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Vol 24  Issue 1,214  April 30, 2020

Ardmore, Oklahoma

Email: butchbridges@oklahomahistory.net, Phone: 580-490-6823

A Glimpse Into The Past

Saturday June 28, 2003 T&T Weekly Vol 7 Issue 323

Last week in the Mailbag a Reader was inquiring about an asphalt pit located west of I-35 on Prairie Valley Road. And low and behold, T&T Reader Ruby Martin called me who knew all about it. She lives in that area, and this is the info she passed on to me: The pit is located about 1/2 mile west of Prairie Valley road and Kings Road on the south side of Prairie Valley Rd. The last few weeks Allen and Janet Jones has been putting in a fish bait business on the property and there is a new gravel road leading south to their business and the old asphalt pit. Ruby said when she and her older brothers were teenagers, her brother’s would tell her about going swimming in that pit back around 1940. What happened was the crews working the “slip” to dig out the asphalt hit the water table, and within one day the over 50 feet pit filled with water. After that day, asphalt operations were abandoned. This hitting water incident would have happened about 1937 or 1938.

Ruby had a 1929 newspaper clipping from The Daily Ardmoreite telling about the asphalt pit being sold to a company up north. In the article it was claimed the asphalt was the finest quality to be found anywhere in the United States. This newspaper clipping was from the July 24, 1929 issue of the newspaper. So the asphalt was only mined about another nine years after that sale. Ruby told me when her older brothers went swimming in the old asphalt pit, that the water was really clear and cold. And she was told a person could put 15 school buses in that water filled pit and never see one above water.

Here are some pixs of the old asphalt pit and Jones Bait Company I took (2003).






Durant, Oklahoma stockyards


February 1952
Dr. Joe Walker, a veterinarian, has been stricken with Anthrax as a result of examining a cow which died January 19th, and which he performed an autopsy on. He is taking heavy doses of penicillin and other antibiotics and he’s expected to recover. Before discovery of these drugs, no treatment was effective.

February 1927
County officers in years past have captured whiskey stills in practically every conceivable place but it remained for deputies to add a new angle to the game last night. They captured a boiler, caps and bottles for a copper still on an automobile near Lone Grove. Tom Hargreve and F.R. and Turner Orum were arrested for investigation, although officers are scratching their heads as to what charges can be placed against the three Madill men

February 1927
The memorial tree to Charles Ringer and the honor tree to O.K. Darden will be planted at the courthouse. The memory plates that will be placed near each tree will be properly engraved and will be placed on the trees by members of the Ryonis Club.

Q.  During WWII the ‘WAVES” had a training ‘ship’ on what Oklahoma campus?
A.  Oklahoma A&M College.  The training for the initial group of enlisted women began on October 9, 1942.

Q.  What town in Oklahoma has over 100,000 used and rare books?
A.  Answer in next week’s newsletter

Below is from This and That newsletter archives of May 1, 2008

The Daily Ardmoreite, May 11, 1922:  Bud Ballew’s body was removed to an undertaker’s establishment at Wichita Falls, where it was embalmed, and, in the mean time, his friends were communicated with here in Ardmore. The tragedy took place at 1:35 o’clock on Friday afternoon, all parties agree. On word of the killing reaching Ardmore, Ballew’s friends secured the use of the ambulance plane of the Hardy Sanitarium, and in it Pilot Askew and Undertaker Herbert Harvey flew to Wichita Falls, leaving here at 3:15 Friday afternoon. The remains had been brought to the landing field there, and a good sized crowd had gathered to witness the unusual method of transporting a corpse. The remains were placed in the cock-pit of the plane where patients are placed to be brought to the hospital and the return flight was made, the party arriving at Ardmore at 8:00 o’clock, being just about dark. The body was taken to the Harvey Bros Undertaking Parlors and at once a stream of people filled the institution for purpose of viewing the remains. This crowd continued to visit the undertaker’s rooms all day Saturday, and even during the rain of Sunday morning.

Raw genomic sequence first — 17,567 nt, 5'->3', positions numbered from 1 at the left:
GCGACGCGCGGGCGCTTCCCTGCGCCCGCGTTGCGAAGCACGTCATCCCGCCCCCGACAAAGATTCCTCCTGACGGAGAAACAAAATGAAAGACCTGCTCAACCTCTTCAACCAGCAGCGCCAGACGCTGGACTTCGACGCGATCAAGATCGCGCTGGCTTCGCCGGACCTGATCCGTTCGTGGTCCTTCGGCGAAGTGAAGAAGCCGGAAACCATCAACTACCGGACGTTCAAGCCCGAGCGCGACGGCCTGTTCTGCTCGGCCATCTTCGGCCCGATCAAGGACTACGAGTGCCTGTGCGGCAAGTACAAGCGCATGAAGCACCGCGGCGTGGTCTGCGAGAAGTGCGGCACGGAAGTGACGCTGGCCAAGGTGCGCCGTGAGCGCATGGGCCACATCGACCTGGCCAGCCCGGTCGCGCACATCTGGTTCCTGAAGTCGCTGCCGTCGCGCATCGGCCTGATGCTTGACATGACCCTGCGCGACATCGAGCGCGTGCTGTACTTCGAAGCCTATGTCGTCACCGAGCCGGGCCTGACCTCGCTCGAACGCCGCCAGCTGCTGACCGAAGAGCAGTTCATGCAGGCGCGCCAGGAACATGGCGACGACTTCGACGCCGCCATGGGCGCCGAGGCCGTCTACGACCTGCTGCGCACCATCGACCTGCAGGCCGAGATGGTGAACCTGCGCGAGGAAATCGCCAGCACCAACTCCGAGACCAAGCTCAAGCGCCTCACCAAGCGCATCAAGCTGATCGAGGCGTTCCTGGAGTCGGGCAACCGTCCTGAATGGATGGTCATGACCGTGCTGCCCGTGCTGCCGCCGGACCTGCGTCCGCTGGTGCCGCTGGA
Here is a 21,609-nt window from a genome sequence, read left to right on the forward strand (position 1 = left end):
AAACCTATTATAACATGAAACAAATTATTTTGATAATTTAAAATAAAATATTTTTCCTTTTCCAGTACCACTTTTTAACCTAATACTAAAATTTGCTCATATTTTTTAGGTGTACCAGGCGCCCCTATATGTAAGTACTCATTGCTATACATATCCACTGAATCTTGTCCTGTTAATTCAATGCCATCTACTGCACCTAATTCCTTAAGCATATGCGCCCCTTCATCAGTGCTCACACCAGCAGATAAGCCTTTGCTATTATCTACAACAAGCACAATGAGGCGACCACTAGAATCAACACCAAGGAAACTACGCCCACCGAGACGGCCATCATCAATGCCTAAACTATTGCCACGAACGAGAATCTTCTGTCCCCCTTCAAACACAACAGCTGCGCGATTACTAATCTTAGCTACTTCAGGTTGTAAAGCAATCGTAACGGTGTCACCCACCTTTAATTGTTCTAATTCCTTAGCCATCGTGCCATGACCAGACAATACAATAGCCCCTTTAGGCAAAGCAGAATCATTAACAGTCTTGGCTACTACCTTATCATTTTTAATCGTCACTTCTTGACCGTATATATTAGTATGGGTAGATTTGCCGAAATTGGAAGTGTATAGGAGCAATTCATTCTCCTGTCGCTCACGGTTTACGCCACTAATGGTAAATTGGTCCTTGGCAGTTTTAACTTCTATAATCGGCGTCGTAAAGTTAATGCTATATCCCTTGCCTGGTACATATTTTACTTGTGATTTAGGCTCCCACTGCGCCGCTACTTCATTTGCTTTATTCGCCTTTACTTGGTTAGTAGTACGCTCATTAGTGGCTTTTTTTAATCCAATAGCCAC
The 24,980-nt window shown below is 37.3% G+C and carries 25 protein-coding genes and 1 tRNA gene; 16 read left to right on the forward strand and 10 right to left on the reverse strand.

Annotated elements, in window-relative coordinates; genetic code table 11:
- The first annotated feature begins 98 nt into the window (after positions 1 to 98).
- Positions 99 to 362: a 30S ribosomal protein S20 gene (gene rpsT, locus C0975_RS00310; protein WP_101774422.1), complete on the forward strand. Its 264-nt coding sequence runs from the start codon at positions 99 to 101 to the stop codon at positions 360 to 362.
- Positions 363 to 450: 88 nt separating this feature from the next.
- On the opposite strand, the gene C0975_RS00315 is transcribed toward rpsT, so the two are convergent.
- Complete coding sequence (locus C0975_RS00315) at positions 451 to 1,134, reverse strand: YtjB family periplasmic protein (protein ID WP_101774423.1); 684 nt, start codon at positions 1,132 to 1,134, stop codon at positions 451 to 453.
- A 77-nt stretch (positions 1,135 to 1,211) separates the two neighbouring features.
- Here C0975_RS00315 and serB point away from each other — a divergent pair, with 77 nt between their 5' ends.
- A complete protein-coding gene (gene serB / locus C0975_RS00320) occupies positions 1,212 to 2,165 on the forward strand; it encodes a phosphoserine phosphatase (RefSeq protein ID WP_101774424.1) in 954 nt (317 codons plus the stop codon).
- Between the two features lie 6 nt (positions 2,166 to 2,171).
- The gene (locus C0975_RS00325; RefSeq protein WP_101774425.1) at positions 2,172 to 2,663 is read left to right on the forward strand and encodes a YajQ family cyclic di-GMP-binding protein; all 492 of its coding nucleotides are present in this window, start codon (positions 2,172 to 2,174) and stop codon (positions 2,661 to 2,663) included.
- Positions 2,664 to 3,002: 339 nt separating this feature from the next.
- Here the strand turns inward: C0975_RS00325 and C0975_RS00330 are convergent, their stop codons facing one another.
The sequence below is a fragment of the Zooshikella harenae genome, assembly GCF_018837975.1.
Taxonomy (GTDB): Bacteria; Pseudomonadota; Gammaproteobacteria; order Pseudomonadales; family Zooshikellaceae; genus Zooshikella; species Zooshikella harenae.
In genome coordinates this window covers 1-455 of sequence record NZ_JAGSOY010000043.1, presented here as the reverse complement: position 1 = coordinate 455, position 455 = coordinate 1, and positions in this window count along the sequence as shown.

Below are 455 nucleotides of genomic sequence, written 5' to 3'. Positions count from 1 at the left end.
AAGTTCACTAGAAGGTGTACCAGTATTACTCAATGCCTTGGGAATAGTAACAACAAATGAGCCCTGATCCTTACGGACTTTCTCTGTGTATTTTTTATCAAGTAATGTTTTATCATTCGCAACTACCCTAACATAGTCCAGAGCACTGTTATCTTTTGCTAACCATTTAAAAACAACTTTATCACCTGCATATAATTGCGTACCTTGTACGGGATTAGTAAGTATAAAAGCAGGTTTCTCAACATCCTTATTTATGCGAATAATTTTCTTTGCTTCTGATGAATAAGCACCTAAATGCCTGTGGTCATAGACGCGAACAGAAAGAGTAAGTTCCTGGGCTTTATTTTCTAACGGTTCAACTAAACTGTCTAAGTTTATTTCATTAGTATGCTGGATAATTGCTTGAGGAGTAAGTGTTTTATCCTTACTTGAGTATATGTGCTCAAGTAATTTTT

In 1924 the Oakley-Askew airport hanger was in the SE corner of Locust Street NW and Chickasaw Blvd.
A Reader brought me a book about Bromide, Oklahoma this week.  The author, Marshal Don Mitchell, grew up in Bromide, Oklahoma before he left at age 19 for the service.  I did several searches for Don’s book “Bromide Oklahoma Centennial – From Boastown to Ghostown’ on the web and I could not find a single copy, not even at http://www.abesbook.com .  The only place it looks like it a copy can be had is at Don Mitchell’s website (see below).  As I thumbed through the book, I can see Don has done a tremendous amount of research on Bromide’s history.  And photos, the book is packed from cover to cover with photograph after photograph about Bromide (over 250 pages).  When we were visiting Bromide a few weeks ago, there was not a lot left of the town.  But when you read through Don’s book, one can see Bromide during its glory days, with all the commerce and people and hustle and bustle. Bromide did not turn into a ghost town when the mineral bath houses lost their appeal, but it almost did.


I ran across a name I’d never heard this week from Oklahoma’s past.  Her name was Lucyle Richards.  Lucyle was born in Pushmataha county, Oklahoma back around 1909.  Lucyle became a ferry pilot for the United States war effort, hauling bombers from the U.S. to Britain for use in the European Theater.  After the war, Lucyle went back to the rodeo, becoming the women’s saddle bronc champion from 1951-57. When it came to trick horse riding, Lucyle was right up there with the greatest.
I received in the mail this week a flyer from the genealogy society at Madill on their upcoming Grand Opening of Museum of Southern Oklahoma. The event takes place on Saturday May 10, 2008 from 10am to 4pm.

“Butch, Rose Chapel was somewhere West of Springer. I read somewhere that it was SW, but I?m not certain. My aunt told me it was in the foothills of the Arbuckles, but that covers a lot of ground.” -Jim Hubbell, Texas

This photograph was taken around 1914. The boy in the dark jacket holding a cap in the front row is my uncle, Charlie Selfridge (1905-1919). The little girl on the far right is my aunt, Jenny Selfridge Byrom (1908-2002).




“Butch I have never failed to put the nail along side my tomato plants….it works. One year….I thought that was foolish and guess what, one morning, all of my plants were cut down (cut worms). It does work. I never plant any tomatoes unless I have my nails with me. It really is dangerous to leave them overnite without the nail.”  -Kenneth